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Virtuoso of the Vaults

Gil Evans disciple Bob Belden is putting his vast knowledge of jazz history to work on reissue projects while writing up-to-date arrangements and compositions.

August 25, 1996|Bill Kohlhaase | Bill Kohlhaase is a regular contributor to Calendar

The floor in Studio C in the basement of Hollywood's historic Capitol Records tower is cluttered with crates, each filled with recording tape boxes and their precious rounds of Mylar-preserved history pulled from the archives of Blue Note Records. These original master tapes, preserving sessions from many of the great names in the history of jazz, sport handwritten labels that give only hints of what's inside: "Mercy, Mercy, Mercy," "Live in London" or simply "Ervin."

In the middle of it all one night earlier this month sits Bob Belden, pulling out one tape after another, scrutinizing the contents of each, carefully laying some aside for future use. Belden is working on a reissue project; his job--as producer--is to patch together an album that will satisfy fans of Buddy Rich while introducing a new audience to the drummer's late '60s work.

It's a tedious process but it's nothing new to Belden, who is emerging as one of the central figures in the lucrative reissue revival. His visibility as a producer will increase substantially with the release in early September of "Miles Davis & Gil Evans: The Complete Columbia Studio Recordings," the long-awaited, often postponed six-CD collection that includes two previously unreleased sessions as well as rehearsals and alternate takes.

The 39-year-old Belden, who's been obsessed with jazz since his college days, is well suited for this sonic archeology. His vast knowledge of recorded jazz history and artists is put to good use as he prepares reissues and suggests future re-releases for several labels. His knowledge of the recording process gives him hands-on abilities in the studio, taking him beyond the role of mere consultant.

Since the advent of the compact disc in the mid-'80s, jazz labels have been mining their vaults for out-of-print albums, forgotten sessions and dates that for one reason or another have never seen the light of day. Properly chosen and prepared, reissues can be profitable for labels already in possession of the master tapes from a session whose recording expenses were covered long ago.

"Not every reissue makes money," says Tom Evered, vice president of marketing at Blue Note. "But because of their longevity, most do over a period of time."

But the reissue process isn't always easy. In the case of the Buddy Rich project, Belden started his work in Dominguez Hills with a search through Blue Note's temperature- and humidity-controlled vaults. He was looking for tapes of Rich's original Pacific Jazz recording sessions.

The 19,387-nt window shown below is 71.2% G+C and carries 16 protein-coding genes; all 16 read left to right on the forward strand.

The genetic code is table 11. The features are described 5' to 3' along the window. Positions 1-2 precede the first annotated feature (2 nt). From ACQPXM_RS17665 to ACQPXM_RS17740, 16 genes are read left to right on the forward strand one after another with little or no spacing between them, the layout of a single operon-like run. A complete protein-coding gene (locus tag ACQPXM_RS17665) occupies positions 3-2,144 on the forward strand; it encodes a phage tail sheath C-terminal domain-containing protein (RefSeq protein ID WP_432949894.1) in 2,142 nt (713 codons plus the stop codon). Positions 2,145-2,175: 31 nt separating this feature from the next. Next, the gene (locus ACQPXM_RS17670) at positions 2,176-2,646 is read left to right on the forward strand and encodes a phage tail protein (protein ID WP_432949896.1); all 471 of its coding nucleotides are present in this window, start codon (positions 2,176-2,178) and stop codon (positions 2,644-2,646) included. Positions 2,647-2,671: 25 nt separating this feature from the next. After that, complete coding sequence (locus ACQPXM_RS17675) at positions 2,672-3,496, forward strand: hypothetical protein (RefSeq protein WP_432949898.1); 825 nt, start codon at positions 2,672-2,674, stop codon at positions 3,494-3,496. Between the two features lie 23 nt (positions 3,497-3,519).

Once they were found, they were inspected for damage and played to determine sound quality. Masters whose sounds have faded badly are baked at 350 degrees, which re-adheres the magnetic information to the tape for a few precious minutes, enough time for a copy to be made. Luckily, no baking was required on the Rich masters.

Belden works with a fan's enthusiasm as he selects tracks to be included from the half a dozen masters, culling out false starts and bad takes as he and the recording engineer rerecord the music onto new tapes.

When one tune on these masters ends abruptly, Belden runs the song again, this time fading the sound gradually to avoid the abrupt close. Through careful comparison, Belden realizes that some of the Rich takes were not made live as the tape labels indicate but were instead done in the studio. He checks his notes to find out when the songs were recorded.

Finally, everything to be included on the Rich reissue has been recorded onto new masters. Each is carefully labeled. In a few months, CDs will be pressed from the tapes and packaged. Rich's "Time Capsules" will finally be ready to hit the stores.

Reissues are only one side of Belden's music career. Trained as a saxophonist, he's also a respected arranger-composer who has penned charts for a host of jazz projects, including Herbie Hancock's latest album, "The New Standard," and Joe Henderson's forthcoming big-band album set for October release on Verve, "Shade of Jade."

Then there's his role as producer and/or arranger for a number of emerging musicians, trumpeters Marcus Printup and Tim Hagans, pianists Renee Rosnes and Joey Calderazzo among them.

In addition, Belden has produced a number of eclectic recordings under his own name, most recently "Shades of Blue," an album that features tunes off historic Blue Note label releases reinterpreted by the likes of singer Cassandra Wilson, guitarist John Scofield, pianist Jacky Terrasson and others. Belden's own band is heard playing a rendition of pianist Andrew Hill's classic "Siete Ocho." With a trio of synthesizers backing trumpet, saxophone and English horn, it's the most adventurous piece on the album.

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